My name is Deborah Gianelli and Angelo M. F. Gianelli was my great-grandfather. Of all of AMF’s children, my grandfather, Charles A. Gianelli was the only one to leave Canada and become a citizen of the U.S. I grew up in New York and now live in New Jersey (and work in NYC).

I believe you have been in touch with my “cousin,” Lesley Forrester. She and I spoke for some time yesterday (for the first time), and she told me about the beautiful bottles that still exist from the business AMF had in Canada. Despite having an amazing scrapbook belonging to my grandfather that contains quite a bit of information about his father, I never knew about this business. My father told many stories about his family, but I did not know that AMF was a businessman in Canada before becoming the Italian Consul General.

The bottles and their history intrigue me, as I’m sure you can understand. Are any of them still for sale? I just thought I’d inquire. My father, Alfred Gianelli, was born in 1900 and was 52 when I was born. I have no American Gianelli relatives (whom I knew) still living. I do not know the Canadian relatives at all. So I have been on sort of a mission to connect some of the dots and know more about my heritage.

Thank you for any information you can provide about these exquisite bottles.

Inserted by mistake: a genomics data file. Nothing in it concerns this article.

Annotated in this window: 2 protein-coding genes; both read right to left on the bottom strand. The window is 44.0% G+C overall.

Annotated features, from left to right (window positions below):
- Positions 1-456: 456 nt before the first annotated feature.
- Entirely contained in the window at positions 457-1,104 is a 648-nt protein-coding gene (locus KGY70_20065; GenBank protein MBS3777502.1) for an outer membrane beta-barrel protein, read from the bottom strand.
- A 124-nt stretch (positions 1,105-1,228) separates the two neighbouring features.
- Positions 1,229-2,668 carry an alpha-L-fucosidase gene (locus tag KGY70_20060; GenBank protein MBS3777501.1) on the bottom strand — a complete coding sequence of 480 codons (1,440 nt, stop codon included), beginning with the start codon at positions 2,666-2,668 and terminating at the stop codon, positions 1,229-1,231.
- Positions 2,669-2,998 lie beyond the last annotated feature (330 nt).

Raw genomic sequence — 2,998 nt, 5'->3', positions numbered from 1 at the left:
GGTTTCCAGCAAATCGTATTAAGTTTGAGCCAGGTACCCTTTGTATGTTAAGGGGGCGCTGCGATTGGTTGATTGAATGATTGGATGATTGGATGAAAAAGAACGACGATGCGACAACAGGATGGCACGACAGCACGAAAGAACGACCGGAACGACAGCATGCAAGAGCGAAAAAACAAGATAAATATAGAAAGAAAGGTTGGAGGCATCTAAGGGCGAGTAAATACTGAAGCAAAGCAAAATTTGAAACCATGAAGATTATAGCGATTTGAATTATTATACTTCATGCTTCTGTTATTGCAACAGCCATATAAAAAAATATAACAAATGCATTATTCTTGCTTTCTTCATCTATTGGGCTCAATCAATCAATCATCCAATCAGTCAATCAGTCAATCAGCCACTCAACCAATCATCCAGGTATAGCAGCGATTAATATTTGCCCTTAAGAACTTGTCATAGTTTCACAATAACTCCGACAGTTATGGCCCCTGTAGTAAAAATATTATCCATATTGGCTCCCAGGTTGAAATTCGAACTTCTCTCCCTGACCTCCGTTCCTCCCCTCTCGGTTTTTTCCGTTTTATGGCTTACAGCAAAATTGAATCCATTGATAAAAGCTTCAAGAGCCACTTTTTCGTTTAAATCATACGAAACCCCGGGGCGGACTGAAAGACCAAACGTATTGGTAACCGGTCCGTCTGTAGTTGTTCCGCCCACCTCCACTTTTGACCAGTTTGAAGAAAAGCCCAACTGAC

Best regards,

Deborah (Deborah Gay Gianelli)

PRG: Deborah: How interesting and fun it must be to learn more about AMFG. His bottles are tough to find and usually break the $1,500 mark in good condition. I paid over $1,500 for mine (pictured above) in 2005. I will keep my eye out. If you have any more support info, maybe you could send a digital copy my way. F

Fraser Canyon Find


Hello Ferdinand, My name is Jill and I am currently working with a field school that was doing some research in the Fraser Canyon, British Columbia, Canada. We stumbled upon a broken glass bottle and are trying to identify it. Since we only have a portion of the bottle this has proven to be very difficult. It is an aqua, rectangular bottle, with an open pontil on the base. There is embossing on both the side and what we assume to be the front of the bottle. I have attached three photos of the bottle. If you are able to help us identify the bottle that would be greatly appreciated.

Thank you in advance, Jill

About Ferdinand Meyer V

Ferdinand Meyer V is a native of Baltimore, Maryland and has a BFA in Fine Art and Graphic Design from the Kansas City Art Institute and School of Design. Ferdinand is the founding Principal of FMG Design, a nationally recognized design consultation firm. Ferdinand is a passionate collector of American historical glass specializing in bitters bottles, color runs and related classic figural bottles. He is married to Elizabeth Jane Meyer and lives in Houston, Texas with their daughter and three wonderful grandchildren. The Meyers are also very involved in Quarter Horses, antiques and early United States postage stamps. Ferdinand is the past 6-year President of the Federation of Historical Bottle Collectors and is one of the founding members of the FOHBC Virtual Museum.